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  • This is more a guide on how to not allocate your spend... 8 Things You Should Know About CMO Spend from Gartner is… ,
  • Great read on the Skimm. Wonder how many marketers are able to comprehend the reach and power of newsletters in the… ,
  • Why it is so important not to discount the power of so called traditional media. Digital and print are one. Journal… ,
  • You really can't make this stuff up. Truly epic brand nonsense. ,
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  • Seems like being onside no longer matters in rugby @AllBlacks,
  • It’s like a mix of rugby and on field lecture. Wonder if they will actually play between resets and penalties. Yawn. @AllBlacks,
  • While I wouldn't put Cheika in the same camp as any of these great coaches, Hansen makes a huge point as applicable… ,
  • If you were looking to create a community within a site - conversations etc.. Which software would you use?,
  • As must read for any marketer. Mark Ritson: 10 lessons all marketers should take from Direct Line’s brand strategy ,
  • Great read... 21 Lessons From Jeff Bezos' Annual Letters To Shareholders - CB Insights Research ,
  • customer satisfaction survey fatigue ,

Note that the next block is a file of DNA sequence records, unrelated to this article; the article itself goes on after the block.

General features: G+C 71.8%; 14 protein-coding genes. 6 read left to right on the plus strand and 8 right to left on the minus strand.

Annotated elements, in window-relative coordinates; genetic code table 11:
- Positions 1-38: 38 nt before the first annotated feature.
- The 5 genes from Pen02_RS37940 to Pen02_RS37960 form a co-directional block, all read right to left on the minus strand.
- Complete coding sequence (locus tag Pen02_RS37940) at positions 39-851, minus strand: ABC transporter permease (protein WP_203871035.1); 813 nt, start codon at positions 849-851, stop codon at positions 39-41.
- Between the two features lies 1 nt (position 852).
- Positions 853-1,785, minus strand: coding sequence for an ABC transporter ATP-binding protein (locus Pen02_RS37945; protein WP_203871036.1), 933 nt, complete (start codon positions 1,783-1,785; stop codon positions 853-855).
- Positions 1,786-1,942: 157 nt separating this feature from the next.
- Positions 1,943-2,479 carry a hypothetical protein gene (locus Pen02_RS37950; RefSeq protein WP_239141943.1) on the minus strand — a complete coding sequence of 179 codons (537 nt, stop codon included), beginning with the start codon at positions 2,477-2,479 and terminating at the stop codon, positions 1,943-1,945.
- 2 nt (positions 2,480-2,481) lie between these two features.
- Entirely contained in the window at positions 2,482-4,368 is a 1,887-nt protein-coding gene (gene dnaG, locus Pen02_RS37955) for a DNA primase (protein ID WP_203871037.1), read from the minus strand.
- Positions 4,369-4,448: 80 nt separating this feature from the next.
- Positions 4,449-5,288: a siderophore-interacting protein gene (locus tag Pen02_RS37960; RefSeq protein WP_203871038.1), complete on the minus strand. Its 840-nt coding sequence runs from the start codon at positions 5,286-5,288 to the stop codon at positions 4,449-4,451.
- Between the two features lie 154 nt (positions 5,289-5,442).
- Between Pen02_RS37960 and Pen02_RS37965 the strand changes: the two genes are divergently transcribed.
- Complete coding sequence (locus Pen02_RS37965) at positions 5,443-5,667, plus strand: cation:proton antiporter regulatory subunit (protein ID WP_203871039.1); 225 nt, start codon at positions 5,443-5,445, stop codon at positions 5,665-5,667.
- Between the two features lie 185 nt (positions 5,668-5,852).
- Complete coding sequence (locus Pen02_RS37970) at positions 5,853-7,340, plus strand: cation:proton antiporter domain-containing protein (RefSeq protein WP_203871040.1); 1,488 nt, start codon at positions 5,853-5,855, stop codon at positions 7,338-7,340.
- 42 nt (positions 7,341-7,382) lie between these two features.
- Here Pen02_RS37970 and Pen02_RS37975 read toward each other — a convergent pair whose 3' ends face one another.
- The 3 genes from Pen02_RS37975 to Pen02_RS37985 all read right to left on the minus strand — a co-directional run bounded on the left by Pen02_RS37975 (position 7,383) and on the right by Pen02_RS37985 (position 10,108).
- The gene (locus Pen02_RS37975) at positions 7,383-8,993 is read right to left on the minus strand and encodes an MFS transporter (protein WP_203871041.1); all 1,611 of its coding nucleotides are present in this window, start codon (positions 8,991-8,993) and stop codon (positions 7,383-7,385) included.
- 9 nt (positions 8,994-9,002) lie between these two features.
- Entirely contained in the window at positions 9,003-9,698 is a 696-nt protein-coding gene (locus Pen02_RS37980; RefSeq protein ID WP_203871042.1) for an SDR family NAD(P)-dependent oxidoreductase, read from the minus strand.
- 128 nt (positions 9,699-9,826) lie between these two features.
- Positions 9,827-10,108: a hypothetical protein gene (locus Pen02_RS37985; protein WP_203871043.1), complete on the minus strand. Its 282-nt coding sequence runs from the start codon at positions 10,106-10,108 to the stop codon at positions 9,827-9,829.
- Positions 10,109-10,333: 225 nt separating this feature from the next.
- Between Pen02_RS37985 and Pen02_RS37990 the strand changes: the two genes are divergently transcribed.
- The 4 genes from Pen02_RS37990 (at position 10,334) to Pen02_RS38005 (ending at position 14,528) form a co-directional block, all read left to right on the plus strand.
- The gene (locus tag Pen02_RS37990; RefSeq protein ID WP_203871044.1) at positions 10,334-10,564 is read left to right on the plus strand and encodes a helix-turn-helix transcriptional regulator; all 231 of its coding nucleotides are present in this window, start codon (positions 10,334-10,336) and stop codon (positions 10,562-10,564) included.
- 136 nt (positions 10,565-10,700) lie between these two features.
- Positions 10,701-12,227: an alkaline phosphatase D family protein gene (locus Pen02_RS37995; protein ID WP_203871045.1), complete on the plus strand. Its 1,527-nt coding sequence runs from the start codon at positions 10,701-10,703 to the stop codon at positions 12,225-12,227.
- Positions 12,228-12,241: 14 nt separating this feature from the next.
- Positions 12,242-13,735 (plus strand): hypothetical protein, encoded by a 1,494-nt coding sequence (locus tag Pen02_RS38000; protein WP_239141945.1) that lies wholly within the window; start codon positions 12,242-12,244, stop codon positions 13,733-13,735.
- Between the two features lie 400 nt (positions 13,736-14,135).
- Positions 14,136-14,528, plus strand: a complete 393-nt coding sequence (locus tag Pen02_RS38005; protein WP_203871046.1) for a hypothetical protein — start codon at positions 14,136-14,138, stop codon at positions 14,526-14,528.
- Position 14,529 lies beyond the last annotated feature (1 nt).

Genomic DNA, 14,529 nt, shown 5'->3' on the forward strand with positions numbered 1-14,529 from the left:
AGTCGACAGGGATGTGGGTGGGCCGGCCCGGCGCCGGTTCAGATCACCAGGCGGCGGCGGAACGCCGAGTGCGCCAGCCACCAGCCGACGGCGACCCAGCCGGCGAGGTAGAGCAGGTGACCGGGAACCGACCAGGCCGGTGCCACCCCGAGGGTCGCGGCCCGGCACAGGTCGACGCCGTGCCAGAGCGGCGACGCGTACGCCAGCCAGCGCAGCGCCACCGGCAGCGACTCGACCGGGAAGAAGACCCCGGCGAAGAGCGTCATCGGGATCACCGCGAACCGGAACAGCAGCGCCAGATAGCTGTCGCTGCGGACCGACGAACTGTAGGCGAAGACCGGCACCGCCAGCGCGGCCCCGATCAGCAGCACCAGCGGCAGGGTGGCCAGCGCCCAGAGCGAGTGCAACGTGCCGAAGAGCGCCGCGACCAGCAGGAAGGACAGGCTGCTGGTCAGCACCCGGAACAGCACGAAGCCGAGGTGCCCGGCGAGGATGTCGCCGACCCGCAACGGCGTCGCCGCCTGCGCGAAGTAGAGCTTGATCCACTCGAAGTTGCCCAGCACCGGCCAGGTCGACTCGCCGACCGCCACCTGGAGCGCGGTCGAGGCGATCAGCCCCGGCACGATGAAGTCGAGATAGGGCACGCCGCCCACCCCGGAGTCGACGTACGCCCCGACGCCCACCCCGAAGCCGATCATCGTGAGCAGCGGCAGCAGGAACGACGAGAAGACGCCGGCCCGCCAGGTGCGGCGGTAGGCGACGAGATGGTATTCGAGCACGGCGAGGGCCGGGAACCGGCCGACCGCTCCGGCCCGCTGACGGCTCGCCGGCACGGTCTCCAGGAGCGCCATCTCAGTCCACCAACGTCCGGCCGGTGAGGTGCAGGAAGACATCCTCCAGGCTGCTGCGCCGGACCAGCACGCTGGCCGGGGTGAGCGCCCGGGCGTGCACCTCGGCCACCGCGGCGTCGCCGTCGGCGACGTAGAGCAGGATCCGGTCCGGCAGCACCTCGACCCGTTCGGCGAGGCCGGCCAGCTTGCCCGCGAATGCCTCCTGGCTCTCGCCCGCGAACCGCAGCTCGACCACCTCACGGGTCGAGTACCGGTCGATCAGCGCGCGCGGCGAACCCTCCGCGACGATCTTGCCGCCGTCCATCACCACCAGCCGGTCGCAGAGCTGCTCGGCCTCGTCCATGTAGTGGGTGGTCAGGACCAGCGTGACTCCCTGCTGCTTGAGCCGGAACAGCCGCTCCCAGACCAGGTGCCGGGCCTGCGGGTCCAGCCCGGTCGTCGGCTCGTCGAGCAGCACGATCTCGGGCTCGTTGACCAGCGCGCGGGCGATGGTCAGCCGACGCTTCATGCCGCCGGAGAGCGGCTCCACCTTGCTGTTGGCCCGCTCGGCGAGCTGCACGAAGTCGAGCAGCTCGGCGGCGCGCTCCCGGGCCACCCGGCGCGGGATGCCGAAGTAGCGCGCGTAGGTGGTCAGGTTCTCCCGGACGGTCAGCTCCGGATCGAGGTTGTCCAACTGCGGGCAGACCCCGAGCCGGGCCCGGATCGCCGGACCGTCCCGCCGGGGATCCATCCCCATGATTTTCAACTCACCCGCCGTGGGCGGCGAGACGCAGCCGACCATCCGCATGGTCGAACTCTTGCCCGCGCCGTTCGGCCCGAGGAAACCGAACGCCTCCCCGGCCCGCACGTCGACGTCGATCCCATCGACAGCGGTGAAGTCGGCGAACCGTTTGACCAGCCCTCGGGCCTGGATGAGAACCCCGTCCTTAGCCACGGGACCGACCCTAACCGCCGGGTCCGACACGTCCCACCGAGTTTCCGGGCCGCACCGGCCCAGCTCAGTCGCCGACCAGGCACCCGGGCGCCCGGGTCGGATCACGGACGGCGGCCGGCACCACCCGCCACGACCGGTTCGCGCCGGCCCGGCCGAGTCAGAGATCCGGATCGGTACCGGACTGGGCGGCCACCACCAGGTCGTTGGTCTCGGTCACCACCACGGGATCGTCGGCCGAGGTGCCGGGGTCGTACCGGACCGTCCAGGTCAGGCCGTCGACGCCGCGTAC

• great post from John on how algorithms erode trust and love. ,
  • So the lounge in LA has a dining room but you can only access it if you are going to certain locations… ,
  • So Brilliant.... Banksy painting sells for $1.9 million then self-destructs ,
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DeLinkification

All those links can be very distracting. Nick gets at this point very clearly:

The link is, in a way, a technologically advanced form of a footnote. It’s also, distraction-wise, a more violent form of a footnote. Where a footnote gives your brain a gentle nudge, the link gives it a yank. What’s good about a link – its propulsive force – is also what’s bad about it.

I don’t want to overstate the cognitive penalty produced by the hyperlink (or understate the link’s allure and usefulness), but the penalty seems to be real, and we should be aware of it. In The Shallows, I examine the hyperlink as just one element among many – including multimedia, interruptions, multitasking, jerky eye movements, divided attention, extraneous decision making, even social anxiety – that tend to promote hurried, distracted, and superficial thinking online. To understand the effects of the Web on our minds, you have to consider the cumulative effects of all these features rather than just the effects of any one individually.

You can read more here. And some more below. Lets put links at the end.

Salon review

Neuorethics at the Core post

Standage’s tweeted chortle

The Shallows site

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